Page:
The CEO of Ripple, Brad Garlinghouse, believes that 99% of cryptocurrencies currently in existence will eventually disappear. Although likely a shock-based prediction, it does add a more sober flavor to the exuberance we often see in the crypto space. Amid stratospheric Bitcoin price predictions and new companies coming out in favor of blockchain, this gives some needed balance.
This prediction seems to be based on common business sense about how many companies will actually be able to meet the demands of their customers. As he said:
“Anytime there is a new market, there are a lot of people that run into that market and try to show that they can solve a problem, they can deliver a customer need.”
And the question arises whether all these companies are capable of doing this, which they likely aren’t. Even Uber has struggled to deliver a profit, and it has proved to be massively valuable to people all over the world.
Silicon Valley Ethos
The term “unicorn” is used to describe the tiny fraction of businesses that manage to change the world, and that is the subsection that Garlinghouse was speaking about in the previous interview. These would generally be the Facebooks and Airbnbs of the world. On the other hand, as oligopolies emerge, many companies need to die in order to make space for them.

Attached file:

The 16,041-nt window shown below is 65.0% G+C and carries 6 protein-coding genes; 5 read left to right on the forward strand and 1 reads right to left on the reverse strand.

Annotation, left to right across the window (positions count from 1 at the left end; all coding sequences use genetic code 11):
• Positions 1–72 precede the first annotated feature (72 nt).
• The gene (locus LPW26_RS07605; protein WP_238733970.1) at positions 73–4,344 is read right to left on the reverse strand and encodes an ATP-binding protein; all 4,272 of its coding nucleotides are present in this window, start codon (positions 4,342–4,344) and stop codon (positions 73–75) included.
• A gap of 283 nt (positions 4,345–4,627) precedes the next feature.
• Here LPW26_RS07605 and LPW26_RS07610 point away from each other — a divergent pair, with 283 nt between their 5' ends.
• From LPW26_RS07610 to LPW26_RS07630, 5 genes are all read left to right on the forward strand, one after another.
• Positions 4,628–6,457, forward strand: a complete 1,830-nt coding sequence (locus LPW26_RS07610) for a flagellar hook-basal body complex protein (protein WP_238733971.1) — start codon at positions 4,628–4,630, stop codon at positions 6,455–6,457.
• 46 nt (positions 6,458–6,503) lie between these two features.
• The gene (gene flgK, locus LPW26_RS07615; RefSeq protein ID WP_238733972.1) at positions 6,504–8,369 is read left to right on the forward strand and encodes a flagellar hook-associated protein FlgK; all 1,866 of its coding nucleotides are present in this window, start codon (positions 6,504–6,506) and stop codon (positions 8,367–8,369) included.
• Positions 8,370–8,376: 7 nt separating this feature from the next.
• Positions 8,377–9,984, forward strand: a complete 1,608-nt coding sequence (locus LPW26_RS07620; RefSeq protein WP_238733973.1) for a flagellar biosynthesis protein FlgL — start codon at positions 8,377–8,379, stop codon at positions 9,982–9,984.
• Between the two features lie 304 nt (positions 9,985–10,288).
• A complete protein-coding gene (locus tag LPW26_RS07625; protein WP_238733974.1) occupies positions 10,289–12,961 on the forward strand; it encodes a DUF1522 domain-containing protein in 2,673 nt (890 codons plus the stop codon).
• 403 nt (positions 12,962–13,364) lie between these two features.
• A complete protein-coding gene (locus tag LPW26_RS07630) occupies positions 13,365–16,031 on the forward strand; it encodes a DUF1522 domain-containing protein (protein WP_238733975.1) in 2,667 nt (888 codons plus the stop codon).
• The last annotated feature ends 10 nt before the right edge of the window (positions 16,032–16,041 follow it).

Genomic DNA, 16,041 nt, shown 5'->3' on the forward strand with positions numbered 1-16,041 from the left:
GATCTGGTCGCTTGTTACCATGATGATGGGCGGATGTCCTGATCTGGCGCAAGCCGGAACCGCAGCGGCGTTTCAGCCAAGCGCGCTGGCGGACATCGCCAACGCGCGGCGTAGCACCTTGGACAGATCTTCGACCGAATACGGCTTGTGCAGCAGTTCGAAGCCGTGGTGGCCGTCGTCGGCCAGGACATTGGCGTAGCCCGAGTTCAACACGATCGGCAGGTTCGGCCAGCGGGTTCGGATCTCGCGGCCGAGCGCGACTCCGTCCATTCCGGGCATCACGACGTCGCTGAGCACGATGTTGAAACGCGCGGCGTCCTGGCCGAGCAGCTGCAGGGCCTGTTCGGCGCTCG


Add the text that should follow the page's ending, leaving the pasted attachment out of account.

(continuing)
Garlinghouse’s prediction is aligned with much of what venture capitalists say about their investing: you make a bunch of bets with the knowledge that many of them will go to zero. In other words, the fact that the cryptocurrency space is flooded with projects that might not survive doesn’t invalidate the entire sector.
India Showing Anti-Crypto Stance
Another prediction coming from the crypto sphere is from venture capitalist Tim Draper. He believes that any attempt by India to ban cryptocurrency will actually result in more, not less, corruption. 2018 saw banks be banned from providing services to those in the sector, and now it seems like a court battle is about to begin in order to see whether there is a full crackdown on ownership.
First of all, no one really knows how a country-wide ban would even work. Would they track down everyone who had bought Bitcoin? With the top cryptocurrency being an extremely in-demand investment when the value of India’s currency plummeted in 2016, it seems like a difficult task to execute.
Mr. Draper’s comments implied that less cryptocurrency meant more corruption. Likely what he meant is that cash allows just as much, if not more, illicit activity. Additionally, aggressive attempts to control the currency of the entire country generally lead to a more authoritarian take on the entire monetary system.
With Her Majesty’s Revenue and Customs, the department in charge of taxation and payments in the United Kingdom, recently unveiling their new guidance for cryptocurrency taxation, we are seeing many countries take a firmer stance on crypto. Many of these guidelines are shown to be in line with what other countries have announced. If India proceeds with a full cryptocurrency ban, that will put them and a few others far behind other countries in their ability to attract innovators.